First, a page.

Figuring Out Life After Dielectric

The TV antenna manufacturer's many clients are wondering who will service their existing RF systems and who will emerge to sell them new ones. Demand could shoot up greatly if the FCC OKs band repacking following a spectrum auction. Possible solutions could be current U.S. competitors to Dielectric as well as a number of foreign firms.

The news last month that longtime TV antenna manufacturer Dielectic is getting out of the business is still reverberating throughout the U.S. broadcasting community. By some estimates, the company supplied two-thirds of the antennas to the industry.

While Dielectic’s many customers fret about on-going support, they and other broadcasters also worry about whether rival manufacturers will be able to meet future demand with antennas and other RF gear of similar quality, especially if the FCC moves ahead with its planned incentive auction of TV spectrum and repacking of the TV band in two or three years.

“All of our main broadcast antennas are Dielectric,” says Marty Faubell, VP of engineering at Hearst Television. “Dielectric is the Cadillac name for a lot of reasons. We’ve been very pleased, having done business with them in my 30 years. This is a real tough pill to swallow.”

But all is not lost, says Dick Fiore, president and CEO of Comark, who as a manufacturer of transmitters has a keen interest in all aspects of the RF marketplace. “You take the Goliath out of the market and typically the secondary one will rise up, but there’s also an opportunity for the smaller ones to catch up, too.”

And those Davids say they are ready to go.

“Certainly, this is a significant impact, but at the same time, we’re in a position where we can fill that void,” says Bill Harland, VP of marketing for Electronics Research Inc., the No. 2 U.S. TV antenna vendor.


“We have the resources and capacity. And unlike SPX Corp., we’re a privately held company completely focused on the broadcast business…. This is a boutique industry that is best served by specialty companies.”

Publicly traded industrial conglomerate SPX Corp., based in Charlotte, N.C.,  is Dielectric’s parent company. It sent out emails in late April to customers notifying them that Dielectric will close in the next two months after filling outstanding orders.

Alex Perchevitch, president of Sacramento, Calif.-based Jampro, a smaller player in the market, says his company can pick up some of the market slack.

“There’s … a lot of digital rollout around the world that we’re involved in. We’ve been doing single-frequency networks in a number of countries for years now. This is not something new to us. We have the capacity for things like this.”

Whether the likes of ERI and Jampro can meet the spike in demand that would come from the incentive auction and related repack is uncertain, say the experts. The repack would involve channel reassignments and they generally require new attennas.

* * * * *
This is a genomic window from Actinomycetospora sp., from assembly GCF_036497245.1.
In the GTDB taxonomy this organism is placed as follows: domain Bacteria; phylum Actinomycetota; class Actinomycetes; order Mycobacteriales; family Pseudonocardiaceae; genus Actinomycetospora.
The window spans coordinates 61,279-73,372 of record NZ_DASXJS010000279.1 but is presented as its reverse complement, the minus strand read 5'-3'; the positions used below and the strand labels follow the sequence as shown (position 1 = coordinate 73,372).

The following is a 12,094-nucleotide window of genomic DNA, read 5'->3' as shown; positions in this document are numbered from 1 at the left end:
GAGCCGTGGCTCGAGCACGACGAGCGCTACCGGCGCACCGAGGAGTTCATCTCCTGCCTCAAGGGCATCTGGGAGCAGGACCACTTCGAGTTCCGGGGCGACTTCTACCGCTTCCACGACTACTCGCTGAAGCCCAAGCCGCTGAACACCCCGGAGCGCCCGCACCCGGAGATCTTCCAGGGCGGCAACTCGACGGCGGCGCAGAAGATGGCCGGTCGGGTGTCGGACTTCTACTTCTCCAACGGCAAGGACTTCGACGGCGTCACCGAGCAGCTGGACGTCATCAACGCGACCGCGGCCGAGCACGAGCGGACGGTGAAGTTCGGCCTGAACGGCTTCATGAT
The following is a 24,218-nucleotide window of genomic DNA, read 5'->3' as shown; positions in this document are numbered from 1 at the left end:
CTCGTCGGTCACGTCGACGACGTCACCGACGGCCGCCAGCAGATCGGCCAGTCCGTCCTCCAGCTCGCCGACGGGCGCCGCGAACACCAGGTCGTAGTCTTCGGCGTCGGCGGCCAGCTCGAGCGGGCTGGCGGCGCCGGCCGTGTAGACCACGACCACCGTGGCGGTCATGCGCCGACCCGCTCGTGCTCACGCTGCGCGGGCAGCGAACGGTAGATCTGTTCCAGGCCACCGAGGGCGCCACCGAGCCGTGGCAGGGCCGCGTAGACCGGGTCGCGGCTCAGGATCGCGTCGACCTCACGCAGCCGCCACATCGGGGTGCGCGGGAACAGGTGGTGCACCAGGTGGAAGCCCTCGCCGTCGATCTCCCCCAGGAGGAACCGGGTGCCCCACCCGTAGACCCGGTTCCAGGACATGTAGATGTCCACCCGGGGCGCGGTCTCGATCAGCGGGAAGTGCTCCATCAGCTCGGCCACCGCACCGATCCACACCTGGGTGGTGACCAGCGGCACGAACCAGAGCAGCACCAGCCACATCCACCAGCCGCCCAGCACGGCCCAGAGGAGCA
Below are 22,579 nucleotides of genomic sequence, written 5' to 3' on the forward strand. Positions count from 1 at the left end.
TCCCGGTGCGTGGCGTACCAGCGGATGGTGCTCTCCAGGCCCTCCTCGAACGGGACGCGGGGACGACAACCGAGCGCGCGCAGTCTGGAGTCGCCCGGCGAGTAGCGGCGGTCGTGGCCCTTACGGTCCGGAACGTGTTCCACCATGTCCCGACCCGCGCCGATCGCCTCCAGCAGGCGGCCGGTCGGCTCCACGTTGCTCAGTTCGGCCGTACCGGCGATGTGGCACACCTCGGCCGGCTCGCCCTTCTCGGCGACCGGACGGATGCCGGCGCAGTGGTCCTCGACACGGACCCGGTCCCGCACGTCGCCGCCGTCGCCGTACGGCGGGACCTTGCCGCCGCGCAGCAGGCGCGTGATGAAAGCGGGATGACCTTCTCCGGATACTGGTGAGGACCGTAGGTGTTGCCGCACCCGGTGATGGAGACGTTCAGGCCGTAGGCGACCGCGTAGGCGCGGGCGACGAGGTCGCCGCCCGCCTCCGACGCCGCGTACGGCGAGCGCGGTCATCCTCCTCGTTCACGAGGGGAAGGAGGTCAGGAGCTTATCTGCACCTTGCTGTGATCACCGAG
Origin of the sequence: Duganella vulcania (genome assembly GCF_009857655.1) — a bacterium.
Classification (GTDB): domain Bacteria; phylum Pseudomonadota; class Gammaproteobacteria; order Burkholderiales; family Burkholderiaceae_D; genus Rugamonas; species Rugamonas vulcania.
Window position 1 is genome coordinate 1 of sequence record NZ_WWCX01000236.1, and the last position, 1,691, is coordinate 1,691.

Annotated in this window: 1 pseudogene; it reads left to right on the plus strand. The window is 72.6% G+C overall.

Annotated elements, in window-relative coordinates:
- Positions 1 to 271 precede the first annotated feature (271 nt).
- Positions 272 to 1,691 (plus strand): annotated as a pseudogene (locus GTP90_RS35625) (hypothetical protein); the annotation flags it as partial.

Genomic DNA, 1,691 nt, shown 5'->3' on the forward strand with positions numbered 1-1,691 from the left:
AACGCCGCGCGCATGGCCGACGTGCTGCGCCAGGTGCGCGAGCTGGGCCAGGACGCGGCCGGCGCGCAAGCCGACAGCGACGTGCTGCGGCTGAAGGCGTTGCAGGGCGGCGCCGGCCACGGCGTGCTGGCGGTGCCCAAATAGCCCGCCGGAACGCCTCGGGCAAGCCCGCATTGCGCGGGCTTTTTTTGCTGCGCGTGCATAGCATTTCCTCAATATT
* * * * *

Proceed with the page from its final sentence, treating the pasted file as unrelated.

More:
“If this repack affects every TV station in the U.S., like it did for the digital transition, there’s going to be a huge supply issue. It will take years — four, five years, maybe more,” says Gary Cavell, a broadcast consulting engineering and president of Cavell, Mertz & Associates. “But even if it’s … a much lesser number, it still requires all these other manufacturers to increase capacity over what they have now, and that takes time.”

In addition to ERI and Jampro and smaller domestic manufacturers, Cavell says, broadcasters might consider any of a number of foreign vendors, including RFS, Kathrein, Rymsa, ABE Elettronica, Aldeba and Sira.

“The trick is to find manufacturers that are comfortable and experienced in the manufacture and support of higher-powered antenna systems,” he says. “Some of the above do not seem to have products for the higher input power levels.”

Speculation persists that somebody may acquire Dielectric and keep it alive. And Fiore suggests that by putting out only a press release with no concrete plans for the future, SPX may have been fishing for a buyer.

An SPX spokesperson declined to comment on a possible sale.

Fiore said he would be surprised if SPX did not at least sell off Dielectic in parts.  “I think they are probably in the process of trying to liquidate inventory, trying to figure out how much cash they can get, probably sell some assets and IP…..”

ERI’s Harland declined to discuss his company’s interest in Dielectric or its parts. “I can’t go into that. Obviously, they’re going to try and reap some value from the assets.”

Oded Bendov, a former senior VP and chief scientist for Dielectric and architect of the antenna array at the original World Trade Center, is hopeful that Dielectric somehow survives.

“They have a lot of intellectual property and a lot of capability,” he says. “If they kill it, it will be a tragedy for the U.S. broadcasting industry.”

For most broadcasters, the immediate concern is support. The company said it would fulfill all existing orders, but it’s still unclear how support will work in the months and years to come.

Craig Harper, VP-CTO of Belo Corp, says his station group has used Dielectric antennas since it started broadcasting television in the late 1940s. “All 20 of my antennas on the air right now are Dielectric.

“It’s an American company, which is also a big deal,” Harper adds. “We prefer to do business with companies we’ve known and worked with for a long time, and now we’re most likely going to be shopping foreign antenna manufacturers that we’ve never done business with before.”

Comments (2)

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Christina Perez says:

May 9, 2013 at 2:49 pm

All part of the grand scheme to kill off over-the-air TV broadcasting?

Warren Harmon says:

May 9, 2013 at 6:56 pm

A good point Philly, I wonder how much SPX is into broadband, as in kill OTA and we get more BB business from the carrier service providers. . . Hmmmm, a good ponder wouldn’t you say.